6 Easy Watersports for Beginners
Whether you’re vacationing at a beach, lake or river, or live near one of these bodies of water, there’s plenty of fun to have in the form of watersports. While some water sports require a high level of skill and or/experience, many others can be enjoyed by just about any beginner.
"Water sports" is a very broad category that keeps evolving over time with innovations in aquatic equipment. Some watersports like surfing and scuba diving require lots of skill, lessons and experience to master. Other watersports are easy enough for just about anybody who wants to jump right in and have some fun. Here are some easy to learn watersports that are great for beginners.
Whether it’s to explore a body of water or get a solid upper body workout, kayaking is an easy watersport to learn. A kayak is a narrow watercraft that comes in various sizes for both single riders and for tandem rides, and it only requires a paddle and a little upper body strength to maneuver one.
Kayaking also calls for the use of a life jacket or vest, as these watercraft can easily tip over. Kayaks can be used for sport, and racing them is a lot of fun, but they’re often enjoyed best on leisurely paddles across calm waters.
2. Stand-Up Paddleboarding
What's SUP? Stand up paddleboarding, that's what's SUP! This watersport has experienced a boom in popularity in recent years, and there are countless SUP lifestyle communities dedicated to it.
A paddleboard is exactly what its sounds like: a large board with a tall paddle. It's an easy to learn watersport without lessons. Paddleboarding does take some skill to master, but once you learn how to stand up and balance on the board, it’s smooth paddling from there. This watersport for all ages has evolved to include fitness activities like SUP yoga. Flat water is the best environment for paddleboarding, and it’s a great way to interact with marine wildlife like dolphins and manatees when you’re out at sea.
Wakeboarding is basically the aquatic version of skateboarding or snowboarding, except that you have a boat with tow ropes pulling you along.
Wakeboarding is basically water skiing (another fun beginner watersport) but with a board under your feet instead of two skis. You strap your feet to the wakeboard, hold onto a ski rope and enjoy the thrill of a boat towing you along at high speeds while you ride its wake. Once you get the hang of holding on tight, standing upright and maintaining your balance, you can graduate to jumps, flips and other tricks!
4. Tow Tubing
There are two versions of water tubing, and one version is less of a “sport” and more of a relaxation activity than the other. There’s the version of water tubing where you just float down on a river in an inflatable tube and let the current do all the work.
And then there's the other, much more physically exerting type is tow tubing, where you get towed by a boat or personal watercraft at high speeds while holding onto dear life! It’s actually a lot of fun, but could also be very dangerous. Inflatable tubes towed at high speeds can flip over, crash into rocks, bounce you around hard, or even worse, send you flying into the boat. Tubes can also get separated from the tow rope and leave you at the mercy of a strong current. Like with any other watersport, make sure you have a life vest or ski vest on when tubing.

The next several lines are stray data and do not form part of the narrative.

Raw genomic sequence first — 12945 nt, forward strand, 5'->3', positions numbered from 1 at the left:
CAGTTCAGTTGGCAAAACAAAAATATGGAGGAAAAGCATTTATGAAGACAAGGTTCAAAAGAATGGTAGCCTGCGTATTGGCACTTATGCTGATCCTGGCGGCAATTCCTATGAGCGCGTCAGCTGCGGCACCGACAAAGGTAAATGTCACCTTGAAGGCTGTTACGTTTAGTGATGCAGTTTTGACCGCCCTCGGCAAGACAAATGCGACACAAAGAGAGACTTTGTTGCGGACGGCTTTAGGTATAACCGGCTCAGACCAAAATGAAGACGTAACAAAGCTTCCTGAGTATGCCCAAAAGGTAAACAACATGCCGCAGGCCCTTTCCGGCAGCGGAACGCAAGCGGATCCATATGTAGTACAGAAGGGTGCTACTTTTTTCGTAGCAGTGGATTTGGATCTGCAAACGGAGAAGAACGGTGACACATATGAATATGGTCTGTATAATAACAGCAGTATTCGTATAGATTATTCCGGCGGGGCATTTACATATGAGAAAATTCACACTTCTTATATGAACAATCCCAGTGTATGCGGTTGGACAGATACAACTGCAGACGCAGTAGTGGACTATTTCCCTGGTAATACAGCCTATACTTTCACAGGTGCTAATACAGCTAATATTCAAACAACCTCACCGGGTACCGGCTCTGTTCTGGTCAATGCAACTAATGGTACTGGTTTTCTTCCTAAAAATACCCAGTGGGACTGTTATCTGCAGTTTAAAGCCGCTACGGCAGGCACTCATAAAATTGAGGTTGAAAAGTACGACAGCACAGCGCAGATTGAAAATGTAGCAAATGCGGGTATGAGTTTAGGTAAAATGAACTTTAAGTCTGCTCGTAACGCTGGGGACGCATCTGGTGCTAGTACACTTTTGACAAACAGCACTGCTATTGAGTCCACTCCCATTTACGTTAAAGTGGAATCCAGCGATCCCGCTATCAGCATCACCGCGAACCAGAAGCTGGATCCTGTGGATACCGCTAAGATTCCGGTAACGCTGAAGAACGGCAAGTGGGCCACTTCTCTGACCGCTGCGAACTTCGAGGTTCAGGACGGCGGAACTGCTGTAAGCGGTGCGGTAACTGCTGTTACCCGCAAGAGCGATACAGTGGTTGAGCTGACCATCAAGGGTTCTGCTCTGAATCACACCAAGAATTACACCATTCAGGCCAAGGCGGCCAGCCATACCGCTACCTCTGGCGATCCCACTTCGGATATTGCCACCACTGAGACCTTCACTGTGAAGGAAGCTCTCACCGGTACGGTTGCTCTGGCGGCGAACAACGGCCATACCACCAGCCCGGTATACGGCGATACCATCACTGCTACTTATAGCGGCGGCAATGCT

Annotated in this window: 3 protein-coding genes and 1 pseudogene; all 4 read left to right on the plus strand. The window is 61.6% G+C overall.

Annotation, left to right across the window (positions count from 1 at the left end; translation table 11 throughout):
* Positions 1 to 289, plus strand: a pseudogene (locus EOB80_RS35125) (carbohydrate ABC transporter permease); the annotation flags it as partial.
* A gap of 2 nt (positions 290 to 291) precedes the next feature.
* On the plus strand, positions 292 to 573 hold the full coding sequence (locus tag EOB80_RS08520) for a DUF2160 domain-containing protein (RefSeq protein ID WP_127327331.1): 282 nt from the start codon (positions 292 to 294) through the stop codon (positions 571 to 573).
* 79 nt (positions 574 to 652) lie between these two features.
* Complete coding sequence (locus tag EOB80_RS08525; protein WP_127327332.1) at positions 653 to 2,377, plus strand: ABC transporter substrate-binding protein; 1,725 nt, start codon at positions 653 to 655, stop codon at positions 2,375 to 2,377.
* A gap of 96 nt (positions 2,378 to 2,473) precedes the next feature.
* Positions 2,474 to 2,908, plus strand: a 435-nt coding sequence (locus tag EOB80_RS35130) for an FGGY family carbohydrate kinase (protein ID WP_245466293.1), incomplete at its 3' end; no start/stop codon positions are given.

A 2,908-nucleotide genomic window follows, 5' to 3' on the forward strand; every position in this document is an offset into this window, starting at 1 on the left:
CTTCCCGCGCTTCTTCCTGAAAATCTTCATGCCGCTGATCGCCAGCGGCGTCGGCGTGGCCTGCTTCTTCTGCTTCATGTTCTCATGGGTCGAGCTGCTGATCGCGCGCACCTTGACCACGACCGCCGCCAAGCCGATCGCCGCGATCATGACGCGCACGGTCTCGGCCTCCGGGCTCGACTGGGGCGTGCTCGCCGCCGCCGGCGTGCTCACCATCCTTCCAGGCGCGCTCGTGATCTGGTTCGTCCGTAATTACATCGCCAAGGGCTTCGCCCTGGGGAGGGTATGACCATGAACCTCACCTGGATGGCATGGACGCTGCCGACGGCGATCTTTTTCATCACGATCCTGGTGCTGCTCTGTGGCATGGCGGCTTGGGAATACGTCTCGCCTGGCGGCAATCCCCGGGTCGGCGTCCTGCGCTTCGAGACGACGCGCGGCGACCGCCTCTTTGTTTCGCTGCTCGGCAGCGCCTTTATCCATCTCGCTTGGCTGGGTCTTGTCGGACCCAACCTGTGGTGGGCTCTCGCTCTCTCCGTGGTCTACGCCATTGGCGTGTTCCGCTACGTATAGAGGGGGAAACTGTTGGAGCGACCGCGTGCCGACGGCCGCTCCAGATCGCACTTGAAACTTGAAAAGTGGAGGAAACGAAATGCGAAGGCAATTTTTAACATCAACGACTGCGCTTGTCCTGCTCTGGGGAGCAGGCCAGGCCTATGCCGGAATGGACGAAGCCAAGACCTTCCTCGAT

5. Jet Skiing
This one is a bit of a cheat since there are age restrictions for riding jet skis, but these personal watercraft can be ridden in tandem with minors. Not everybody can afford jet skis, but what are friends for? You can also rent them, and they come in large enough sizes to bring along young passengers and let them co-pilot, making jet skiing a great beginner watersport for family fun.
Jet skiing doesn’t require much skill to master, but these personal watercraft can throw you off and injure you if you go too fast and turn too hard, so once again, make sure you’re wearing a life jacket or ski vest when you ride one.
Fun Fact: "Jet Ski" is actually a personal watercraft brand made by Kawasaki. However, because it was the first widely popular and commercially successful watercraft of its kind, "jet ski" became universally accepted as a word to refer to all PWCs, and "jet skiing" became the general name used to describe this watersport.
6. Sea Scootering
Ok, so “sea scootering” is not a real word, but we just made it one! We’ll group this one in with snorkeling, another great beginner watersport. Since sea scooters are made for underwater enjoyment, you should have snorkeling (or scuba) gear to try them out. Sea scooters are great for exploring underwater marvels like coral reefs and sunken ships. They’re lightweight, water-propelled devices that are fun to bring along on any kind of boat trip. People of all ages can enjoy sea scooters, and they’re not super fast, so maneuvering them is a piece of cake. They typically range in price from a few hundred dollars for low-end models to several thousand dollars for higher-end models that can dive deeper and go faster.
These are just a handful of watersports just about anybody can enjoy. As with any water-based activity, just make sure you have the proper safety gear, and use the buddy system for trying any watersport regardless of your swimming abilities.